Thursday, January 22, 2009

Weekly Recommendation: "Mere Christianity"

As we continue to walk through the final week of Christ, one of the most influential books in all of Christianity is CS Lewis' "Mere Christianity." This is perhaps Lewis' most famous non-fiction book. In it, Lewis lays out his basic defense for his faith in Christ.

Lewis faith from atheism to Christianity begins with a look at the moral law. Lewis began to wonder why everyone has a moral conscience and where did it come from if there was no God. As Lewis began to think about this issue, and as he lays the argument out in the book, there must be a divine law giver; one that has revealed His moral law to man.

From there, Lewis lays out his defense for God and eventually, for Christianity. One of the best points he makes regards Christ and how we must consider Him. Jesus is either Liar, Lunatic, or Lord. He cannot be just a moral teacher. This is a profound argument. If Christ was a good man and not the Messiah, then His life and ministry was based on a lie. We cannot have both. He is either a liar or Lord. And if Lord, then subject to worship and obedience.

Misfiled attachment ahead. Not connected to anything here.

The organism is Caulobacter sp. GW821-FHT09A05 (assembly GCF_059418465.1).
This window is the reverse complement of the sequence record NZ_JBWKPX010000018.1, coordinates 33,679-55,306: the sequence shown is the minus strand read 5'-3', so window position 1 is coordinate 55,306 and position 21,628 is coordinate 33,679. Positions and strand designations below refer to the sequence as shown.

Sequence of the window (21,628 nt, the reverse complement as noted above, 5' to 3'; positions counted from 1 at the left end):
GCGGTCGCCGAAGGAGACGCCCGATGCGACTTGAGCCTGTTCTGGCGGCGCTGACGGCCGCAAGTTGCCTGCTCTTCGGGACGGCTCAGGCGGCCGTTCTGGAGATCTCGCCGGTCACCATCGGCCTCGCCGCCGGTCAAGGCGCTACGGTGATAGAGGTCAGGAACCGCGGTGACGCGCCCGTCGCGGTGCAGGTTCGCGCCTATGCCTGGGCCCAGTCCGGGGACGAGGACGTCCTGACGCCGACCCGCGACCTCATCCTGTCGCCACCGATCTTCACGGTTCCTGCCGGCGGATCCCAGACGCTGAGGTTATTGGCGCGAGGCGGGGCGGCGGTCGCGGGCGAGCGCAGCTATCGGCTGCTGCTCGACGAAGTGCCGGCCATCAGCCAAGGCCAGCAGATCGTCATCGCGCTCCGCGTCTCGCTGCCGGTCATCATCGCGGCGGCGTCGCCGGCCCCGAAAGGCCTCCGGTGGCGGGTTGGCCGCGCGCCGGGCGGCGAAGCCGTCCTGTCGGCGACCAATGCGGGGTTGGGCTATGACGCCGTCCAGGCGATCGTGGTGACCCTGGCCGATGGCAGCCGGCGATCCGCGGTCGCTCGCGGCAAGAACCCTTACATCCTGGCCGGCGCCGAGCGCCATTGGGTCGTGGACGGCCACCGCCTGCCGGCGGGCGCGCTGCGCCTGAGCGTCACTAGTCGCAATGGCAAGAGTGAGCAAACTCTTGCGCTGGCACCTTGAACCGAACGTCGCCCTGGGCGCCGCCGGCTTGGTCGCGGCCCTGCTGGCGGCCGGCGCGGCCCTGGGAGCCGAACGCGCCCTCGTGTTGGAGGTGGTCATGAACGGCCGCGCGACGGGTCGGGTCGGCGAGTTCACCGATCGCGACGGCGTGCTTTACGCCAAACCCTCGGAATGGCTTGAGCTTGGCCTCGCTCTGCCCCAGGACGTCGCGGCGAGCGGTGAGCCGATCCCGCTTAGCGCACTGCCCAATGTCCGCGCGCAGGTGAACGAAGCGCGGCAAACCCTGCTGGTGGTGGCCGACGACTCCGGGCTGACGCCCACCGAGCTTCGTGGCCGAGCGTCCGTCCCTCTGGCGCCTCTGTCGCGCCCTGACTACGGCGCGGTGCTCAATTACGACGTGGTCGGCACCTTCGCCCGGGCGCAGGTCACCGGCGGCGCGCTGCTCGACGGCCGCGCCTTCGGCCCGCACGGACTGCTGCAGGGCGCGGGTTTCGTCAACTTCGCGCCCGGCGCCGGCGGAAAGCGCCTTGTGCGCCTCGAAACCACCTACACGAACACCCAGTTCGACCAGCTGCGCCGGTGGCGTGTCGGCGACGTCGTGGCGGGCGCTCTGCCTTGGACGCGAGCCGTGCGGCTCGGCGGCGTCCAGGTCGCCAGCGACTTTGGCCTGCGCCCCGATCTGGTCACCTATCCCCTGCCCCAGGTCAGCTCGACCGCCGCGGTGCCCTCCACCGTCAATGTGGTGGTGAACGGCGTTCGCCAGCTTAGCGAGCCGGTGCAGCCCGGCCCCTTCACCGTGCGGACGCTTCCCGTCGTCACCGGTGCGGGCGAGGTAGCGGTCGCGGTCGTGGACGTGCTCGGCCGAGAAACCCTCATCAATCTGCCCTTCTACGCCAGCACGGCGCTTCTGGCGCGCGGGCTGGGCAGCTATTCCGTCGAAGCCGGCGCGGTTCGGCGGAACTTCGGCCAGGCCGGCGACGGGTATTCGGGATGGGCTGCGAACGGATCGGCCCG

There is one unfortunate argument laid out in the book that must be brought up: inclusivism. Inclusivism is the argument that some outside Christianity will be saved in the end. Lewis embraces this heresy. He embraced it so much that he included it in his Chronicles of Narnia series, namely, in the last book, "The Last Battle." There we see Aslan, representing Christ, allowing those who rejected him but embraced other faiths into heaven.

This is perhaps the most unfortunate part of Lewis' life and theology. "Mere Christianity" is so influential, it is sad to see such an important issue to have to be raised. But nonetheless, I recommend this book based on its philosophical influence and logical conclusions (outside of the inclusivist argument which runs against Biblical revelation). For those wanting a good introduction to Lewis' non-fictional writings, this is a great place to turn.

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